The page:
« una pasta veloce per cena numero 269: il riepilogo | Main | riepilogo del weekend di erbe aromatiche numero 339 »

June 23, 2012


Feed You can follow this conversation by subscribing to the comment feed for this post.


Ma che belli...ottimo uso... Ad aver l'orto uno coltiverei il cavolo riccio, due ne userei ognimparte edibile, come hai fatto tu!!! I germogli poi di ogni pianta racchiudono i nutirneti in maniera amplificata!!! Bravissima!!!!


Simona, mi piace il tuo adagio, si puo mettere dentro di tutto nella frittata. Non ho mai pensato ai fiori. Sempre sono stata ammonita contro i fiori delle erbe perche' sono amari. Dovro' provarli.

Spesso raccolgo piantine che sono cresciute dove non voglio e ne faccio un'insalata. Il cavolo riccio or russian kale e' un super "re-seeder" cosi' non mi manca mai.

Saremo a Humboldt county la seconda settimana di Luglio, ci sarete anche voi?

A Canadian Foodie

I guess I have never let my kale blossom! What gardening zone are you in? I am in Zone three - and my borage seems to never survive from year to year - so I don't have any this year. I love the beauty of the flowers in salads and cocktails. This dish looks gorgeous and with the combination of herbs would definitely sing summer...!

Simona Carini

Grazie Terry! Magari si puo' anche coltivare in vaso: non ci ho mai provato ma e' una pianta davvero resistente.

Ciao Laura. Dimmi se provi ad usare i germogli. Vediamo se riusciamo ad incontrarci.

Ciao Valerie. I must confess I am not familiar with the local zone (which classification are you using? I have found a couple different ones). We get some frost during the winter, but usually not bad. I have borage seeds in the compost, so the plants come up wherever they find a spot they like. Same for kale, dill, parsley and poppies. Recently, I have had also chard pop up, after I left a couple of plants go to seed. They seem a bit weak, though: we'll see how they develop.


When in doubt, make a frittata. Now that's some really sage advice! Kale blossoms are new to me, I must admit, but I like the idea! Will be on the look out...


What a perfect frittata! It looks just beautiful. I need to try your broiler technique - it seems far easier than flipping! I remember you mentioning this before, and your photo demonstrates that it certainly produces a lovely frittata.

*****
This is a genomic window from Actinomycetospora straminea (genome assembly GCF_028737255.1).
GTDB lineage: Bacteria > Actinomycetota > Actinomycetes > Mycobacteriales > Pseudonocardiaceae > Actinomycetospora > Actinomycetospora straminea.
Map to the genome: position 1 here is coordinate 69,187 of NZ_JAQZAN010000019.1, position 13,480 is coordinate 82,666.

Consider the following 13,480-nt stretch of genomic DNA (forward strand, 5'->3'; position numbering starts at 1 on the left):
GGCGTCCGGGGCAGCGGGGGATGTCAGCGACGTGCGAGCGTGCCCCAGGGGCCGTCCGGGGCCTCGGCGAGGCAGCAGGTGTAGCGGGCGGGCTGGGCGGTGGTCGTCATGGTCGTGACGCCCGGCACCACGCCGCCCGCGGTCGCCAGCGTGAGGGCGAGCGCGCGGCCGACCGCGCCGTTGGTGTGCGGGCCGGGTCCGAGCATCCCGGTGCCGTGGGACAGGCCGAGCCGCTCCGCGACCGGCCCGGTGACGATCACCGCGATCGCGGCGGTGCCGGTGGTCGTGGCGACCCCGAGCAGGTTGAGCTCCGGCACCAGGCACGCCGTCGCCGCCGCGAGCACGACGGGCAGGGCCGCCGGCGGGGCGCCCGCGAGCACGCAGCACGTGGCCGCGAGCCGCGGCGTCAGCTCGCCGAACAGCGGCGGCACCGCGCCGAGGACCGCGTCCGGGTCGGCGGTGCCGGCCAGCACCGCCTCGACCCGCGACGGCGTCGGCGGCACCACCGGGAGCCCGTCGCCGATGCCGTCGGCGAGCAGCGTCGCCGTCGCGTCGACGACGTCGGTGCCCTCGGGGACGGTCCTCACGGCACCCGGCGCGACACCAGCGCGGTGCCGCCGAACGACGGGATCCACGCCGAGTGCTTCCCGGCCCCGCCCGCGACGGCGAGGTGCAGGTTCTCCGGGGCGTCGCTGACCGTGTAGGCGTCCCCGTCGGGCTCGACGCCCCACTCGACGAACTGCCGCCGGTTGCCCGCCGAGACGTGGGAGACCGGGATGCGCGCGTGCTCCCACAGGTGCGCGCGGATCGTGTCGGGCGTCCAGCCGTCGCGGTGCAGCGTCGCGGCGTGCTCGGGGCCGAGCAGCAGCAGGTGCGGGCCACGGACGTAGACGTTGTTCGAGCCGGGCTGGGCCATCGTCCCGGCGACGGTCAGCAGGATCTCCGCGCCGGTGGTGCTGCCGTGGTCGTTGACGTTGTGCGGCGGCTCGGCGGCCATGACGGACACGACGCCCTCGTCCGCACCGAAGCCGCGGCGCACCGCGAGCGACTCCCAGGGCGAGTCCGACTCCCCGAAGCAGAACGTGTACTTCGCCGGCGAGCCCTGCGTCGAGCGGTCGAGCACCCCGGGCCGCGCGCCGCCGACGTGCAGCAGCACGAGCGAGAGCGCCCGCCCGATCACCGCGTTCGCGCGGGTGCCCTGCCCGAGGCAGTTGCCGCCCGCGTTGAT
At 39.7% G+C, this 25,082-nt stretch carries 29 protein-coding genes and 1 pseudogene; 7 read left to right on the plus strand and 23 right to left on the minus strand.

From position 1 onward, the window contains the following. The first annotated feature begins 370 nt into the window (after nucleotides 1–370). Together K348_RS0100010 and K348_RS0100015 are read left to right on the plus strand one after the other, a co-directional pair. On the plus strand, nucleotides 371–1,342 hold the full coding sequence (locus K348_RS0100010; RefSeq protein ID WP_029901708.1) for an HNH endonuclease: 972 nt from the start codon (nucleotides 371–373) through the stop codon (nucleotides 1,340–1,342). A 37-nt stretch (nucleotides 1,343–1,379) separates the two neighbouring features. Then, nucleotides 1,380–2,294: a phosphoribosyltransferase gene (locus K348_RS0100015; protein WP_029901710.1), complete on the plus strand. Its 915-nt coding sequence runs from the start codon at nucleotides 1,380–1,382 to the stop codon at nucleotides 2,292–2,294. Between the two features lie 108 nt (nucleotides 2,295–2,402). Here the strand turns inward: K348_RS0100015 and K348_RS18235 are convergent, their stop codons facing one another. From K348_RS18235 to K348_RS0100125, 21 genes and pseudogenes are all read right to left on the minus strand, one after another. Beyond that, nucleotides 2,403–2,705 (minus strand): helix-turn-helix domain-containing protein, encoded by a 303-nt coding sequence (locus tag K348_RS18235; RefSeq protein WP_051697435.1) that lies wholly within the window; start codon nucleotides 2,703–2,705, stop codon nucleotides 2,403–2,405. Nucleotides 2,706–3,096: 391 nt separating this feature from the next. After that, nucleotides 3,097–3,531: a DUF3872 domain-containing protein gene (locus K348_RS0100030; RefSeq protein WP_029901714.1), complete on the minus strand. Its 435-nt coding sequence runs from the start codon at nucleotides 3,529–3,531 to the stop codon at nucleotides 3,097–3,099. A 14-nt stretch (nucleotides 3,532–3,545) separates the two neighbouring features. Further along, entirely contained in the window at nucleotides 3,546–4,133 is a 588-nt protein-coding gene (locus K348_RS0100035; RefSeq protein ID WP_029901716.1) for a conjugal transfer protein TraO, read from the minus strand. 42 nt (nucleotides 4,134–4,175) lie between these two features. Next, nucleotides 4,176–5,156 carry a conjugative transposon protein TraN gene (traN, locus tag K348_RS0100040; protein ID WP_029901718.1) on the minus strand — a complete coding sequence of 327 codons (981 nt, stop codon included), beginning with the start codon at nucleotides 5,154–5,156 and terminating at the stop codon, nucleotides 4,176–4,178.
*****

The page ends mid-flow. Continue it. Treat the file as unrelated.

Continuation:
Such fresh and vibrant post Simona. Edible flowers are super cute and fun to cook with. Isn't it. Frittata is my go-to meal when am super hungry and short of time. Yours looks so appetizing. :-)

Hope all is well with you.



I would love your herb frittata and the blossoms are beautiful!

Simona Carini

Thanks, Frank. I am glad you like my advice.

Ciao DueSpaghetti. Using the broiler is easier and cleaner, though maybe less fun.

Hi Siri. I am glad to read you are also a frittata fan.

Thanks, Lynne. What do you think of leftover frittata for a picnic on the beach?

Merisi in Vienna

I had never even considered cooking with kale blossoms. Don't ask why - maybe due the dearth of kale blossoms at the farmers market?

I love Italian frittatas. Quiches without the crust, so much simpler to make! Leftover frittata is one of my favorite breakfast or snack treats.

Merisi in Vienna

I am of the broiler method school. Gives me just the right amount of time to prepare a big bowl of salad to go with the frittata.

Simona Carini

Ciao Merisi. I would not be surprised kale blossoms become common at farmers' market, which would be great. It seems that there is a growing appreciation for lesser known parts of a plant: garlic scapes and fava bean greens are examples of recent discoveries. Who knows, maybe kale blossoms will be next. I learned the broiler method in California and I have been using it ever since. I hope you enjoyed your frittata and salad :)

Delaware Girl Eats

Simona -- I truly believe that Kale is so under-rated. I often use it in the winter in making minestrone. Your idea for a frittata will expand its seasonality in our house -- thanks!

Simona Carini

Ciao Cathy. Having so much kale in my garden has prompted me to expand my repertoire. I agree that kale is under-appreciated, so I am even happier to feature it in a post. I keep making this gratin/a> with it that uses a large quantity. And this is a soup I have made many times. I recommend both.

Verify your Comment

Previewing your Comment

This is only a preview. Your comment has not yet been posted.

Your comment could not be posted. Error type:
Your comment has been posted. Post another comment

The letters and numbers you entered did not match the image. Please try again.

As a final step before posting your comment, enter the letters and numbers you see in the image below. This prevents automated programs from posting comments.

Having trouble reading this image? View an alternate.


Post a comment

Your Information

(Name is required. Email address will not be displayed with the comment.)

briciole di italiano

  • The words and images on this blog are small fragments (briciole | brɪCHōle ) I let fall to entice you to follow me, a peripatetic food storyteller.

    Contact: simosite AT mac DOT com
Privacy Policy
Get new posts via email
Your email address:*
Please enter all required fields
Correct invalid entries
follow us in feedly

briciole on Facebook